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Lunar Lab Grows
Lunar Lab Grows
20 May 2004
(Source: University of Arizona)

From Lori Stiles, UA News Services, 520-621-1877
May 20, 2004

Contact Information Michael J. Drake

Joan Weinberg

Charles Sonett
520-621-6935 (office)
520-299-3937 (residence)

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In 1958, the Lunar and Planetary Laboratory was housed on the University of Arizona campus in a 725-square-foot Quonset hut. Beginning this summer, the lab comprises three separate university buildings.

Researchers with UA's Lunar and Planetary Laboratory (LPL) have outgrown the Gerard P. Kuiper Space Sciences Building, 1629 E. University Blvd. The building was constructed with NASA funds in 1964 and acquired an addition in 1993. The lab now employs 300 people but will soon employ 450, said Michael J. Drake, LPL director and head of UA's planetary sciences department.

A dozen scientists have already moved into a newly renovated 40,000-square-foot building at 1415 N. Sixth Ave., in Tucson. It will be the Science Operations Center for LPL's $318 million "Phoenix" mission that will land on Mars in June 2008. LPL senior research scientist Peter Smith, principal investigator for the Phoenix mission, and a few key personnel moved to the center a few weeks ago. By the time Phoenix is launched in 2007, more than 200 people will be working at the operations center.

LPL dedicated the Charles P. Sonett Space Sciences Building on April 30. The building, located at 1541 E. University Blvd., just west of Flandrau Science Center, was formerly the UA Campus Health Center. Initially, about 45 scientists and support staff will move into the 30,000-square-foot building around the first of June.

Sonett building occupants will include UA planetary sciences Professor Alfred McEwen and his team at the Planetary Image Research Laboratory (PIRL). PIRL researchers have processed thousands of spacecraft images from every planetary body that humanity has visited with spacecraft. The most recent of these images are from the Galileo mission to Jupiter, Mars Global Surveyor, the Mars Exploration Rover mission, and the Cassini spacecraft, which is about to begin its 4-year tour of Saturn and Titan.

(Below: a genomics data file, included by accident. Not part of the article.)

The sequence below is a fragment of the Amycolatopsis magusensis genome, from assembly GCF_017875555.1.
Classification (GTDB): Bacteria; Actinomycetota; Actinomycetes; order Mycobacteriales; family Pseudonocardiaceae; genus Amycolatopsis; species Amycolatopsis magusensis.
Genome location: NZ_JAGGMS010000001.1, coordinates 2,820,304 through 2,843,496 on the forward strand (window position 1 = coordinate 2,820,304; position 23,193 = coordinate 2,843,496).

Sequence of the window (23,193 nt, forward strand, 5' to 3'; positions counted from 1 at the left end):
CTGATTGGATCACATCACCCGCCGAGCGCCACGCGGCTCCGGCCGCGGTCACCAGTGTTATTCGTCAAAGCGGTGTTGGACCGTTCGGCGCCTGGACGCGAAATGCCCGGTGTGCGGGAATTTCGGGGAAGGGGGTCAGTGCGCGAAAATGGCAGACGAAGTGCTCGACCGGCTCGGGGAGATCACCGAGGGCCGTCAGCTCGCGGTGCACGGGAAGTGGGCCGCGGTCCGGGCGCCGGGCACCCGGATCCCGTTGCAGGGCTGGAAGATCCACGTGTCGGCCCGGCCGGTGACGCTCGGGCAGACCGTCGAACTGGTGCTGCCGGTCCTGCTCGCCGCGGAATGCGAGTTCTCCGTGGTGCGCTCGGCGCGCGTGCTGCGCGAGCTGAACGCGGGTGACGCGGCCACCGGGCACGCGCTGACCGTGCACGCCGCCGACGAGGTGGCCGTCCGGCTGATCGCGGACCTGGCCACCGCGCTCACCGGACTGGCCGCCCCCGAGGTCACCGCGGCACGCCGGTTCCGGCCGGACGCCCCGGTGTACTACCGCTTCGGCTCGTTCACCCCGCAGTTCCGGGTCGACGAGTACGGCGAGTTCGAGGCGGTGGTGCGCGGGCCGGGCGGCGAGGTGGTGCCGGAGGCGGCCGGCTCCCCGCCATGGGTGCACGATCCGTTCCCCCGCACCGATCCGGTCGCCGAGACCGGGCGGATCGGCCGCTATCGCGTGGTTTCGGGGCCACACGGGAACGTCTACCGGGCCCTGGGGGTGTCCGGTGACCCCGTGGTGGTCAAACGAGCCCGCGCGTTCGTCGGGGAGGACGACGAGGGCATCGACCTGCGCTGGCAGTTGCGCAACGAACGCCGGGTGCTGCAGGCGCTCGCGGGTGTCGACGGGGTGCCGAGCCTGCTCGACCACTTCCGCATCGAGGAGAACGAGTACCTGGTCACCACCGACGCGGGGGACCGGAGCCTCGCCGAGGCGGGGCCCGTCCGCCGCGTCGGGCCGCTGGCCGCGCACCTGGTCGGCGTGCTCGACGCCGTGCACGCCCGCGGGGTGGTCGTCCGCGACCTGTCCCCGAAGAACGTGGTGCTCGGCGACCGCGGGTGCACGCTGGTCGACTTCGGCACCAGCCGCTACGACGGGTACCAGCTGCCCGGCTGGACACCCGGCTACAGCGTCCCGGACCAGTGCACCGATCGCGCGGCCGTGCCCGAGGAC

McEwen is principal investigator for HiRise, the $36 million High Resolution Imaging Science Experiment that will be launched on the Mars Reconnaissance Orbiter spacecraft in August 2005. Additional scientists and staff will move into the Sonett building when HiRise swings into full operation.

Others moving into the Sonett building include planetary scientists who now occupy the 9th floor of the Gould-Simpson Science Building (nicknamed "LPL West"), LPL educators leading the U.S. Department of Education-funded AzTEC project (Arizona Teacher Excellence Coalition), the university's LPL-sponsored Science and Mathematics Education Center, LPL-supported Students for the Exploration and Development of Space (SEDS), and Steward Observatory staff who are working on the Lockheed Martin Space Systems-funded "LOTIS" project.

"It did not just happen that we got to be where we are today," Drake said at the Sonett building dedication.

Gerard P. Kuiper (1905-1973), who is considered the father of modern planetary astronomy, moved to the UA in 1958. Kuiper hired the first outstanding LPL scientists, and won NASA funding for a building to house them in in 1964. Drake called this the "nucleation event."

Sonett directed LPL from 1973 - 1977. He became the first to head UA's planetary sciences department, authorized by the Arizona Board of Regents in 1972.

"Bringing Sonett to UA was one of Gerard Kuiper's best moves," Drake said. "Chuck (Sonett) understood the breadth of what planetary sciences would become, and why it was important to hire first rate people. He laid the roots of the modern lab -- and what has become the best planetary sciences department in the world."

LPL research scientist emeritus Ewen A. Whitaker moved with Kuiper from Yerkes Observatory to UA in 1958. Whitaker said that the Sonett building is the 10th premises that LPL has occupied, adding, "I wonder where we're going next."

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Last Updated: 20 May 2004